This is one in a series of articles about farmers in the Chesapeake Bay Watershed who have implemented Best Management Practices (BMPs) to improve water quality and efficiency on their farm. As a result of these and other success stories, we're halfway to achieving the nutrient reductions needed to restore the Chesapeake Bay and its waters. View the rest of the series here.
"You won't believe this, but ever since I put those waterers in I haven't had a single case of pinkeye,"� exclaimed Tom Eavers, beef cattle farmer in Mount Sidney, Va. He was referring to the freeze-proof livestock watering stations he installed after fencing his cows out of a wetland area and a stream.
Eavers and his wife, Kaye, own and operate Morningside Farm, a 120-acre beef cattle farm in the heart of the Shenandoah Valley in Augusta County. They run a cow-calf business and a grass-finished beef operation on land in the Middle River watershed, a tributary of the South Fork of the Shenandoah River.
To get the watering projects done, they utilized the expertise of the Natural Resource Conservation Service (NRCS) and funding from the Conservation Reserve Enhancement Program (CREP) and the Chesapeake Bay Watershed Improvement (CBWI) programs.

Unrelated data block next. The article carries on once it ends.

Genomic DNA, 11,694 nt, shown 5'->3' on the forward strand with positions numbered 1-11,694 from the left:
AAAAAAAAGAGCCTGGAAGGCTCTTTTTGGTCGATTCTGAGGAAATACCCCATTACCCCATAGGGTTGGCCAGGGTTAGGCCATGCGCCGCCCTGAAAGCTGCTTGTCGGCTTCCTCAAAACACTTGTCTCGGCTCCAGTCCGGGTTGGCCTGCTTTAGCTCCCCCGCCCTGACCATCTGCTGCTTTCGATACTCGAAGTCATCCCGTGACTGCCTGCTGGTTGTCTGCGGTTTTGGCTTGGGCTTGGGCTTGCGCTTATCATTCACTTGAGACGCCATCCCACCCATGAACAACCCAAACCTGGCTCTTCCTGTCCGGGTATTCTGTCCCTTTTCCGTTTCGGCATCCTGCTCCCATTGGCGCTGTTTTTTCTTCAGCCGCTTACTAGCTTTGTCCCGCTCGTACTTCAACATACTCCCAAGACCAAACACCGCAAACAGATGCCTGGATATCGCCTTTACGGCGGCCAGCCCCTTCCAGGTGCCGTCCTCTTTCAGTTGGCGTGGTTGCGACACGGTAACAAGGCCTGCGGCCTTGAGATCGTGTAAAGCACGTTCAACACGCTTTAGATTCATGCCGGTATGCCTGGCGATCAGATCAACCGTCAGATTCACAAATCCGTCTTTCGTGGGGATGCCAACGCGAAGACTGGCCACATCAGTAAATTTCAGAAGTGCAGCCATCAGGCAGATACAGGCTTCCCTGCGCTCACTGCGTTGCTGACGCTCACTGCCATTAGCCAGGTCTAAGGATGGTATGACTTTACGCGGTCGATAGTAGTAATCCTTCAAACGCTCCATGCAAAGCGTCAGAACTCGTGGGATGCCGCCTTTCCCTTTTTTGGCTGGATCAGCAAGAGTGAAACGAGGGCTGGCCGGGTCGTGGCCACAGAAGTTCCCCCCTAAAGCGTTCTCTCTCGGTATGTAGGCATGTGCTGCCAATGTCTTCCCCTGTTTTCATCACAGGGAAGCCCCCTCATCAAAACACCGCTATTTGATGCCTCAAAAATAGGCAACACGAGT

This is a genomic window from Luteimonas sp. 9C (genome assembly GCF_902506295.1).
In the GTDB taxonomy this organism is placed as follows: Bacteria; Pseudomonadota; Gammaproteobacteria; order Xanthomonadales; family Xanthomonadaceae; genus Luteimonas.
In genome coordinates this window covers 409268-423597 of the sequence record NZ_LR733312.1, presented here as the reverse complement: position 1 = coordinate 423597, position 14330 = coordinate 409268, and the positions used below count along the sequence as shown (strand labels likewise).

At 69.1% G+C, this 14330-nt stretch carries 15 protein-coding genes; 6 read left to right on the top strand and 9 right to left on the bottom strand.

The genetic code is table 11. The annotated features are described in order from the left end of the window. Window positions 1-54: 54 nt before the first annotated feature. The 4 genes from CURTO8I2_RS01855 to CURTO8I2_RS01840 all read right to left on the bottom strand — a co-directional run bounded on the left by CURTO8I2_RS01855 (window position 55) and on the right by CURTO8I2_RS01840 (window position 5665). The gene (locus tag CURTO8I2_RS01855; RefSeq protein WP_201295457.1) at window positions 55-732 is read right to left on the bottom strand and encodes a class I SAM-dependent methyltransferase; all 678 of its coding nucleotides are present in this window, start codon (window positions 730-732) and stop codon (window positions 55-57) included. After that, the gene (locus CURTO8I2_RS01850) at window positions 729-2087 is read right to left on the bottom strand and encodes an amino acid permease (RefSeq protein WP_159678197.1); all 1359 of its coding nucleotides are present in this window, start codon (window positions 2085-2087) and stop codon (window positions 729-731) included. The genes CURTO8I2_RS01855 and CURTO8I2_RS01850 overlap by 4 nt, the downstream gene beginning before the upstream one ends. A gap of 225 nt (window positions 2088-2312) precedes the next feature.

"We did it for the health of the cows and for our customers,"� Eavers said. "It's not good for business to see a bunch of cows up to their bellies in muck and mud, and it's not good for the cows either. We no longer have pinkeye or foot problems since we fenced the cows out of the wet."
He continued, "People today are more health conscious and care about the environment. I guarantee, when people see my cows and clean water and the farmer next door has cows knee deep in muck and water, they are going to buy their beef from me."
Charlie Ivins, District Conservationist for the NRCS, worked with Mr. Eavers and called the projects "the perfect candidate for the CBWI program. These programs continue to become more flexible as we learn more about customer needs."
The CBWI program also had funds to reseed the Eavers' pastures with clover and add some cross fencing and an additional watering trough to enhance the existing rotational grazing system. He's happy with the projects and everyone who helped get them installed.
Whitescarver lives in Swoope, Va. For more information, visit his website.
Ensure that people like the Eavers are able to continue doing these innovative things on their farms. Tell Congress to protect conservation programs--that are critical to restoring the Bay--in the Farm Bill!